This is Part 1 in a two-part series:
A fair 21 years into the democratic dispensation and South Africa has entered another wave of an unfortunate history of discrimination and barbarism. In 2008 the flames, machetes, stones and usable instruments of violation at reach the reach of natives went high as attacks raged against foreign nationals in the state. Until recently, this action remained followed by other isolated incidences that were brushed off both by government, institutions and individuals leaders as xenophobic.
With the wake of what is ongoing — another flaring scenes of xenophobic attacks on foreign nationals, we not only question the litany of justifications behind this humans’ inhumanity to humans, but also what have become of the world? And, where are we heading to as a people? More specifically also, where is the rainbow nation, the nation of Ubuntu that united with support from other African nations and the world at large to end the reign of the dehumanising apartheid regime?
Where is the rainbow nation, the nation of Ubuntu that raised the flag of unity in solidarity to say we journeyed, we conquered, and we as Africans and humanity are one? Truth — the ideology culminated in the rainbow nation that we unfortunately ransack the street corners of South Africa to locate in 2015.
These detestable acts are appalling and undignified especially to what Nelson Mandela of blessed memory, and other heroes and heroines gone before us, stood for and represented. They are undignified not only because the actions are clandestine by a few whose claims of non-nationals stealing jobs are unfounded. Instead, the fact is, Emmanuel Sithole who was stabbed to death on the altar of stealing jobs, only sold apples in a wheelbarrow and on the street side as an occupation. Besides, which government provides such a job? And how was a single South African man or woman deprived of job by so doing?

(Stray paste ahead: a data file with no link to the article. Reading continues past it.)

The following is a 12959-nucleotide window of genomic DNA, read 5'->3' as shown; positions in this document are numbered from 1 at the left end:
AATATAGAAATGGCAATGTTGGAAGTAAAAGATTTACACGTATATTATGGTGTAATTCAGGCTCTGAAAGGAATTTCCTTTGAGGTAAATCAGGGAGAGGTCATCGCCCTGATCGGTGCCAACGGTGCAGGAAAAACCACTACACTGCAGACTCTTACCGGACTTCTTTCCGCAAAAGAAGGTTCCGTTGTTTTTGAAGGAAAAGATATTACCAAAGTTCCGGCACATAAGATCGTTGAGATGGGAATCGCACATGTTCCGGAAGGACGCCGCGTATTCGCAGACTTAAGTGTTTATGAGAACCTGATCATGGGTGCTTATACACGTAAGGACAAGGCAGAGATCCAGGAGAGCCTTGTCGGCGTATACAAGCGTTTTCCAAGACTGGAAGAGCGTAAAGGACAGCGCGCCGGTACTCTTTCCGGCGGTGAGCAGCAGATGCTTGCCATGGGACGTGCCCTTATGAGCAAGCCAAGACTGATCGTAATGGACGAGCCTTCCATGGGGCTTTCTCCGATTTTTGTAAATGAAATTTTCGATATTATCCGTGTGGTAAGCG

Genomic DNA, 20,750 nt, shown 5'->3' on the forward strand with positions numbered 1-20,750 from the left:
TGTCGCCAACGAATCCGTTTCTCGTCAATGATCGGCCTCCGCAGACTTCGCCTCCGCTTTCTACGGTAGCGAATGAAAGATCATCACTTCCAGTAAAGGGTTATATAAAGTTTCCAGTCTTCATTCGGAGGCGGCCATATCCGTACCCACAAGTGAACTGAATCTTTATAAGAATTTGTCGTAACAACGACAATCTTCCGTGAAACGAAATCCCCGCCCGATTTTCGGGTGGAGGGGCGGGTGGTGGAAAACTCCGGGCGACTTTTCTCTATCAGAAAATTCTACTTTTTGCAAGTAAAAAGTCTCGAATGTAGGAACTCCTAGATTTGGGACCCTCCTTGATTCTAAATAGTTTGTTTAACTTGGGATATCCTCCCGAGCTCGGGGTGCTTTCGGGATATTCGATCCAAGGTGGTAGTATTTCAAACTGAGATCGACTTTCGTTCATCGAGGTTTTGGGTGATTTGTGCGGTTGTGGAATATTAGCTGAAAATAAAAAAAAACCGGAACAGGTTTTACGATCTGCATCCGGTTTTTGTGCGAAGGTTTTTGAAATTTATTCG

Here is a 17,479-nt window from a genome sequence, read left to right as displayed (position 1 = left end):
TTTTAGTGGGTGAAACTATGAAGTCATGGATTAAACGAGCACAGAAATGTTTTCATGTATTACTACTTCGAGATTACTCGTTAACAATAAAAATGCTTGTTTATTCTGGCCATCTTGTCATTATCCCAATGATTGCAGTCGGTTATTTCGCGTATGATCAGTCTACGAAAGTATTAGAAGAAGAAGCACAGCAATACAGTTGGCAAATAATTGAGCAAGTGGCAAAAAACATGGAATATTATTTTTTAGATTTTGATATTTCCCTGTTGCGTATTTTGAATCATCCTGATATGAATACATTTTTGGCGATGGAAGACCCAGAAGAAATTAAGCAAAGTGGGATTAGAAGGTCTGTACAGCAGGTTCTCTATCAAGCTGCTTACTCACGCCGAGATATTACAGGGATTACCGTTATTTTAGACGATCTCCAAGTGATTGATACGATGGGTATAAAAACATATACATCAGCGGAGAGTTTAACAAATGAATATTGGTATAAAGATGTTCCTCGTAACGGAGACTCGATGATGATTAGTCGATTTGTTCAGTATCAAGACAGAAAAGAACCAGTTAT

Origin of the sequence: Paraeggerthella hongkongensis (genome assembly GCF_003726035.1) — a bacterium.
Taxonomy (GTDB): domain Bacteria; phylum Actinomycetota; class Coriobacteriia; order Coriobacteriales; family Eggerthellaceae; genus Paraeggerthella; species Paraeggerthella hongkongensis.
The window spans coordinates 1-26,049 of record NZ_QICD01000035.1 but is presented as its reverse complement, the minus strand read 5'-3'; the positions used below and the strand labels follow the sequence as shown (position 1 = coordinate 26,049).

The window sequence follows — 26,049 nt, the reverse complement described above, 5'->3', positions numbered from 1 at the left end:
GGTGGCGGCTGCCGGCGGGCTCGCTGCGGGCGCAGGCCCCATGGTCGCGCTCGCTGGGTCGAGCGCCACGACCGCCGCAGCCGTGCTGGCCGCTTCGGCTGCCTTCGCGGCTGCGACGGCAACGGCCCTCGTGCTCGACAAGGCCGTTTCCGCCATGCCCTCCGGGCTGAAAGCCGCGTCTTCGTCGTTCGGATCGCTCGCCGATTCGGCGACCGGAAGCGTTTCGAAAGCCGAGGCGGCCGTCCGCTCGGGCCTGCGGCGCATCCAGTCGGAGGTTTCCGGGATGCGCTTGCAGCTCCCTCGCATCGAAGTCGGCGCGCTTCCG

While this has been categorized by the country’s leadership as a robbery gone wrong, there is no refuting that the attack portrayed the actuality of the xenophobic violence underway in South Africa. More disturbingly is the fact that the perpetrators remain the youth who instead of defining their paths as leaders, have convex so low as to disrespect the human and civic rights of their fellow humans – brothers and sisters – just to air their frustrations and dissatisfactions towards life. It is even more abysmal to say the least that the flames igniting the violence were provoked by the clear and contextualised pronouncements of leaders, who by right are expected to be the harbingers of peace and unity in society.
Even more so, it is embarrassing to witness that government and institution leaders in the immediate outbreak played the role of spectators and basically were inarticulate in establishing concrete mechanisms to address and put an end to these atrocious and dehumanising assaults on both our bodily and cultural integrities.